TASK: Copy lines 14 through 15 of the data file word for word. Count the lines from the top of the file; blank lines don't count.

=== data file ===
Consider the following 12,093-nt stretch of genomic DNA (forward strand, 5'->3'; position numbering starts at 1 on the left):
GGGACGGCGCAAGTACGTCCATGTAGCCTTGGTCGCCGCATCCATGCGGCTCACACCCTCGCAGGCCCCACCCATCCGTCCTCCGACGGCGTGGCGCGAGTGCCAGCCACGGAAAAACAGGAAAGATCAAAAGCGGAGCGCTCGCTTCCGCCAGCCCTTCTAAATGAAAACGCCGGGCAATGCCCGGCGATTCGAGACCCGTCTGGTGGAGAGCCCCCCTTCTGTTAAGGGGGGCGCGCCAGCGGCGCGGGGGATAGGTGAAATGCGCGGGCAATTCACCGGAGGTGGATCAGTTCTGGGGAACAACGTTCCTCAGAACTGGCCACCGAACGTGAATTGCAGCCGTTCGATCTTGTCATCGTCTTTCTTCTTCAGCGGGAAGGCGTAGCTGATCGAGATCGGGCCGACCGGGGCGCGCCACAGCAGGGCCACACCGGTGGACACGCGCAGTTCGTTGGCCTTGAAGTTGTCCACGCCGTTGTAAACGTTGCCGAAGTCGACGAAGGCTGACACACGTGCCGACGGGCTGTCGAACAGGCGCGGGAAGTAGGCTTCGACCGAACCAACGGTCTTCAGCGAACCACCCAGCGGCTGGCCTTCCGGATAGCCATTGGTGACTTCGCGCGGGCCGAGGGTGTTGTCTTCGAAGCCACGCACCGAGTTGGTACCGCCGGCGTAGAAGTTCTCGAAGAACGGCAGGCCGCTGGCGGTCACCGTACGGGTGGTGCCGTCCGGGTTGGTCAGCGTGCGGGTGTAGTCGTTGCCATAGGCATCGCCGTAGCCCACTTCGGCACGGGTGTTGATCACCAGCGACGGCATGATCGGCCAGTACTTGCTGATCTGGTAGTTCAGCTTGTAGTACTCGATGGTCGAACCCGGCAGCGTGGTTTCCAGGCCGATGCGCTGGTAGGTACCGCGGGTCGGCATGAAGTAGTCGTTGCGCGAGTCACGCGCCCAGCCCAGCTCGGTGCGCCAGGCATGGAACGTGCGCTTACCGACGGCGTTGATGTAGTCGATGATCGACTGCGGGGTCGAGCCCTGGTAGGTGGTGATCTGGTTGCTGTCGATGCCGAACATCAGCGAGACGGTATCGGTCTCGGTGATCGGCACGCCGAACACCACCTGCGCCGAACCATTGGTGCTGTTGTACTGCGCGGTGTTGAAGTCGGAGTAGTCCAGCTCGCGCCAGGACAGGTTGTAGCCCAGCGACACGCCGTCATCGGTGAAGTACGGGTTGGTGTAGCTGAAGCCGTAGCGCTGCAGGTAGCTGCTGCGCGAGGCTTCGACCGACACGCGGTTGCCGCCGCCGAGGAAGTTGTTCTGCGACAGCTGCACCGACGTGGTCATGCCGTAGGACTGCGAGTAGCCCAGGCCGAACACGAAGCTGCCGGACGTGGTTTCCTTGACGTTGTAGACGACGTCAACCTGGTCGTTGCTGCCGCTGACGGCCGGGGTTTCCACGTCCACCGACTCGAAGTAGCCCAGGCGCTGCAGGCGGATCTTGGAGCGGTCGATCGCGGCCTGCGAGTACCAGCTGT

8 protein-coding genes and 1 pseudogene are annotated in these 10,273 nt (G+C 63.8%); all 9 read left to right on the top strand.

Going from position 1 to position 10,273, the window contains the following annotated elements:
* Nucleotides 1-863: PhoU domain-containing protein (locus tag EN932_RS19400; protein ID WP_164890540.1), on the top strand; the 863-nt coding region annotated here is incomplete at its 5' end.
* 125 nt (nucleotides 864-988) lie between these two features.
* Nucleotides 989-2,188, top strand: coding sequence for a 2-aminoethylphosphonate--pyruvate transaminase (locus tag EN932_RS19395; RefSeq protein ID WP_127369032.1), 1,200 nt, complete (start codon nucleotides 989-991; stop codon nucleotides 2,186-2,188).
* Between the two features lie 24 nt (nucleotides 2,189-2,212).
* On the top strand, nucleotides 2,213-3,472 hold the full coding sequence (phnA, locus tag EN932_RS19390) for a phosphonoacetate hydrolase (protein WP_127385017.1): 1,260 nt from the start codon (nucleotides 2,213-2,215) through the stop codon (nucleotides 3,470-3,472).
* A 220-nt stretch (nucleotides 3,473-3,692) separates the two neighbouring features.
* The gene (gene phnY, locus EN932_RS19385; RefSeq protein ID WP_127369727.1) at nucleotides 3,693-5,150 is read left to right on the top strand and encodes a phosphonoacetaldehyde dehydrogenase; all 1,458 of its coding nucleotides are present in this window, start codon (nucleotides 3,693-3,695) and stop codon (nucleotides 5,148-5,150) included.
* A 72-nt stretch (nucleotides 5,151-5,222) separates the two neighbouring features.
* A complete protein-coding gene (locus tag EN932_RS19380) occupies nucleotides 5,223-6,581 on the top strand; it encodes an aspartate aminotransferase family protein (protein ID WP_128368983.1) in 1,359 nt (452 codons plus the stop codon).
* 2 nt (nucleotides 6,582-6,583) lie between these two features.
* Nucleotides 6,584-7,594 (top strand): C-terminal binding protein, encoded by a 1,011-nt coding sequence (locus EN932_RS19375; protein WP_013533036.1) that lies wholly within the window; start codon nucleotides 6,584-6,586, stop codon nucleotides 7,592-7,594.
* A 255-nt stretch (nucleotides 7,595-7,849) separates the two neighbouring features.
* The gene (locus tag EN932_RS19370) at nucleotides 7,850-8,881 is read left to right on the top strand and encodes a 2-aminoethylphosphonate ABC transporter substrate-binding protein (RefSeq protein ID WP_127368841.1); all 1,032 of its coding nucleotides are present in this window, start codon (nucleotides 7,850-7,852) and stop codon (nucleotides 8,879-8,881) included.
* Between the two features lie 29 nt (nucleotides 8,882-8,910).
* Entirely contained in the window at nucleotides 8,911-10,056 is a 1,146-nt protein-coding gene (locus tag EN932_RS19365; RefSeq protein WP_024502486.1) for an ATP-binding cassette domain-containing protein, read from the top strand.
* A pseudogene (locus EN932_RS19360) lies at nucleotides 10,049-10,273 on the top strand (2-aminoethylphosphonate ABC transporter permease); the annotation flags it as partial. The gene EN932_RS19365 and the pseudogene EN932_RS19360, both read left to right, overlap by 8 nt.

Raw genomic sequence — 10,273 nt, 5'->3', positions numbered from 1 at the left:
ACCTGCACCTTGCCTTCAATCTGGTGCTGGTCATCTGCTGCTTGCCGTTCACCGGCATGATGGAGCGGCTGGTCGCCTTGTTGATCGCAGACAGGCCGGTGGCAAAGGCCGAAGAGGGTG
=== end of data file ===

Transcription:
* 2 nt (nucleotides 6,582-6,583) lie between these two features.
* Nucleotides 6,584-7,594 (top strand): C-terminal binding protein, encoded by a 1,011-nt coding sequence (locus EN932_RS19375; protein WP_013533036.1) that lies wholly within the window; start codon nucleotides 6,584-6,586, stop codon nucleotides 7,592-7,594.